So, here’s where things stand at the moment. We currently have PACE, which is still largely a proof-of-concept. The next step is going to be the introduction of a Pilot AI Accelerator with a PCIe formfactor in 2022. This Pilot AI Accelerator will be created in conjunction with global leaders in finance and cloud computing. The folks at Lightelligence say that 2023 will see the introduction of a photonics-base cloud AI accelerator that will make me squeal in delight (actually, I think it was I who said I’d be squealing in delight, but there’s no need to quibble).
Roadmap to the optical future (Image source: Lightelligence).
Now, all of this is certainly exciting as far as it goes, and it actually goes rather far, but a photonic 64 x 64 systolic array is not quite the same as an optical computer (although, since no one has actually seen an optical computer, I might be going out on a bit of a limb here). But then I started thinking…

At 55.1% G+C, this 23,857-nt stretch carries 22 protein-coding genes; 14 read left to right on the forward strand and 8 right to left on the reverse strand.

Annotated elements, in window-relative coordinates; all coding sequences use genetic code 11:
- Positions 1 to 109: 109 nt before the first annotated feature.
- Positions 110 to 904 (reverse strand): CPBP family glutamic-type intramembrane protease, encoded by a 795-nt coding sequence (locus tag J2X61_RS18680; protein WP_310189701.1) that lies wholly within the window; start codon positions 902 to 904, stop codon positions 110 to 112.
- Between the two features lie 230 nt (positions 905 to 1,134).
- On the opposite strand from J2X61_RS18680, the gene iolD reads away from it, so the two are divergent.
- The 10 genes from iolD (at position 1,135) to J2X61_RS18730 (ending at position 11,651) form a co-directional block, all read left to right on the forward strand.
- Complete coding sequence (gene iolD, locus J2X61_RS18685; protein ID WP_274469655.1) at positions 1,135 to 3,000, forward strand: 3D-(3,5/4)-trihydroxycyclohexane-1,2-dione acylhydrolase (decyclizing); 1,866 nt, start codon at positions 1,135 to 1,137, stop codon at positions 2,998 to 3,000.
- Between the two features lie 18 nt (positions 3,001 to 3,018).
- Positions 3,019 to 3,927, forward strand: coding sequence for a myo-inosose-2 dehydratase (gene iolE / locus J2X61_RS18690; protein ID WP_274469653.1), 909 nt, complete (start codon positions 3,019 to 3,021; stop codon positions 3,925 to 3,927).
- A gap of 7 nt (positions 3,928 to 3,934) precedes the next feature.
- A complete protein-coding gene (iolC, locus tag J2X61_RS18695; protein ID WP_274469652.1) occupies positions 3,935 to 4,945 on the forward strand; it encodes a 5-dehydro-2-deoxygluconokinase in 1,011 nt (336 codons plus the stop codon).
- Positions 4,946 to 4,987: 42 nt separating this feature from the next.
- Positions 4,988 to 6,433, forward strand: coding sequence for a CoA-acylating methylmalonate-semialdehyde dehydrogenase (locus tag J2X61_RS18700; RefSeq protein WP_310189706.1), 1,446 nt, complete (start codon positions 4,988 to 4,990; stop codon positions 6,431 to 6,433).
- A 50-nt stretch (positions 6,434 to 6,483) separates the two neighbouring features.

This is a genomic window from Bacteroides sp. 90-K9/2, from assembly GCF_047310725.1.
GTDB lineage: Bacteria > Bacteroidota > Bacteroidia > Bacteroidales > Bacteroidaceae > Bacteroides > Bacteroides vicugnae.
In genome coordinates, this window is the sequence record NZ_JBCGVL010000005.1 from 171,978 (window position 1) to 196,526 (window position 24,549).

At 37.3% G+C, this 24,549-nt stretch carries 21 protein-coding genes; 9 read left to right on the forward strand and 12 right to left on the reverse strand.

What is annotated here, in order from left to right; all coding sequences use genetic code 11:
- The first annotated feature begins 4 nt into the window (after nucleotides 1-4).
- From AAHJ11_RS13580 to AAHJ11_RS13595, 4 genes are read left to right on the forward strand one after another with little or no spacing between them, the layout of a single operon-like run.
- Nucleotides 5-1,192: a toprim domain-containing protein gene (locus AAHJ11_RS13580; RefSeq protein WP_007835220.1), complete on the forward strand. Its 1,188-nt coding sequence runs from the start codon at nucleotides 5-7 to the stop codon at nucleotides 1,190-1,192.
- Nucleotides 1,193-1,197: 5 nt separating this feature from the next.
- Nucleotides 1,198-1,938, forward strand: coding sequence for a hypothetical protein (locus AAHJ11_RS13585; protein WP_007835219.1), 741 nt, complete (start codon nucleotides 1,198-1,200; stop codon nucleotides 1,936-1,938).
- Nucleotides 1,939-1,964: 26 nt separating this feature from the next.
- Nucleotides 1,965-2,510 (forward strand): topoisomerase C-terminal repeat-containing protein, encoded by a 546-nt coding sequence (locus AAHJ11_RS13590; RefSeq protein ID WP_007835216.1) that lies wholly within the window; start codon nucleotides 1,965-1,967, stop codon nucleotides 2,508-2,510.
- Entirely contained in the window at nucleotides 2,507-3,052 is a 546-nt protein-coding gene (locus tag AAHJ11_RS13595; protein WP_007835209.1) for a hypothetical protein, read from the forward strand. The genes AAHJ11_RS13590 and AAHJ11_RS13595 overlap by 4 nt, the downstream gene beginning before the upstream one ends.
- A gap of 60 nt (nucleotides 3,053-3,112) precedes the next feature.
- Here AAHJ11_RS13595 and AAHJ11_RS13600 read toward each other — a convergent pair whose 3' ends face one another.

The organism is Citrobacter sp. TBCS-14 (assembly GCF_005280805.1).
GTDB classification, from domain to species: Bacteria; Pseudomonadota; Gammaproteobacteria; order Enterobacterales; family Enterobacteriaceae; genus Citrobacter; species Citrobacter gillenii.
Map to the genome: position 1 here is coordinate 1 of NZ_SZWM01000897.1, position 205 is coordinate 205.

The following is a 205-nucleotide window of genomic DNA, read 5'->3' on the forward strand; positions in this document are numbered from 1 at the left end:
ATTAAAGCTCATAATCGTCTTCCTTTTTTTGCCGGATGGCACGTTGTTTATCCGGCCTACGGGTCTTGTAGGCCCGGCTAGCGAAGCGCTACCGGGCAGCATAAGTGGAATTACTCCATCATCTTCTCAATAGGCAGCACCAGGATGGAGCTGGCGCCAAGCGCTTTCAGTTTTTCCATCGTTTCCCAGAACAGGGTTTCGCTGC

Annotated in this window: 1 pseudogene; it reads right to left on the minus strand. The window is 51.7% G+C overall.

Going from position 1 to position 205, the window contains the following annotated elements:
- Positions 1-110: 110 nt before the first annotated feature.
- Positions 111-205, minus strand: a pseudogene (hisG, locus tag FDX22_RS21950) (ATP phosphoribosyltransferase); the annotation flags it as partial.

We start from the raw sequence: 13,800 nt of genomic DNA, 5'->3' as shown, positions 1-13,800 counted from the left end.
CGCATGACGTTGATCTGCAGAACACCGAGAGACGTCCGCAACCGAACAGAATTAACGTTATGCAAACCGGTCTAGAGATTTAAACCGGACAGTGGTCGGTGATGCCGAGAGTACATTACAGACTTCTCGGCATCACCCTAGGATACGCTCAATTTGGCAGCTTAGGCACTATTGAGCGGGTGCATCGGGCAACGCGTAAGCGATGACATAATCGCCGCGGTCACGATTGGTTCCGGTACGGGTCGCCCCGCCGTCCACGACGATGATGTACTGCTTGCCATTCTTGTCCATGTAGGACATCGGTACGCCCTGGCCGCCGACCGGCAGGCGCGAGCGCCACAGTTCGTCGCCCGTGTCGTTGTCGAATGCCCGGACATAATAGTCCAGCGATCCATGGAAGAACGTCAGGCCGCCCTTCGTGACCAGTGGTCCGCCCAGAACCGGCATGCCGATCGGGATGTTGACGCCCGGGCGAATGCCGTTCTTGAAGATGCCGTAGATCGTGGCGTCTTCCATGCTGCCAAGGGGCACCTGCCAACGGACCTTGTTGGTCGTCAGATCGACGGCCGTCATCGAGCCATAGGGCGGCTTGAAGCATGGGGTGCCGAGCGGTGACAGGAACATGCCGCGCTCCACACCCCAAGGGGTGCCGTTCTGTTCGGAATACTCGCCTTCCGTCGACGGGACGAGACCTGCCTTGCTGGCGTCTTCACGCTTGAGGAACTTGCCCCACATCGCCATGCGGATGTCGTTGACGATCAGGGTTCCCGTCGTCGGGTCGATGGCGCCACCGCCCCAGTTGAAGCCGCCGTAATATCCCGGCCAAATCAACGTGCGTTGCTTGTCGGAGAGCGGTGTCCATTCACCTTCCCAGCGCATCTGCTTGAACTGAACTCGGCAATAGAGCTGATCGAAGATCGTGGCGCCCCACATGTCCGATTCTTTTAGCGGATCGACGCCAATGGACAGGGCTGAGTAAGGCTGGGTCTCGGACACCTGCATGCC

I attended Intel Architecture Day 2021 in which Intel announced architectural advances whose ramifications will reverberate down the years that are to come (see Will Intel’s New Architectural Advances Define the Next Decade of Computing?). Intel’s next-generation processors are going to be equipped with systolic arrays that handle all of the matrix processing demanded by AI and graphics and so forth applications. What do you think might happen if these arrays were replaced by their photonic counterparts? Also, Intel’s Embedded Multi-Die Interconnect Bridge (EMIB) technology is currently used to link multiple heterogeneous silicon dice in the same System-in-Package (SiP). Might we soon see the introduction of photonic EMIBs (P-EMIBs)?
As always, I’m left gasping in astonishment at how far we’ve come so fast, and I’m longing to see where we will be going in the future. How about you? Do you have any thoughts you’d care to share about anything you’ve read here?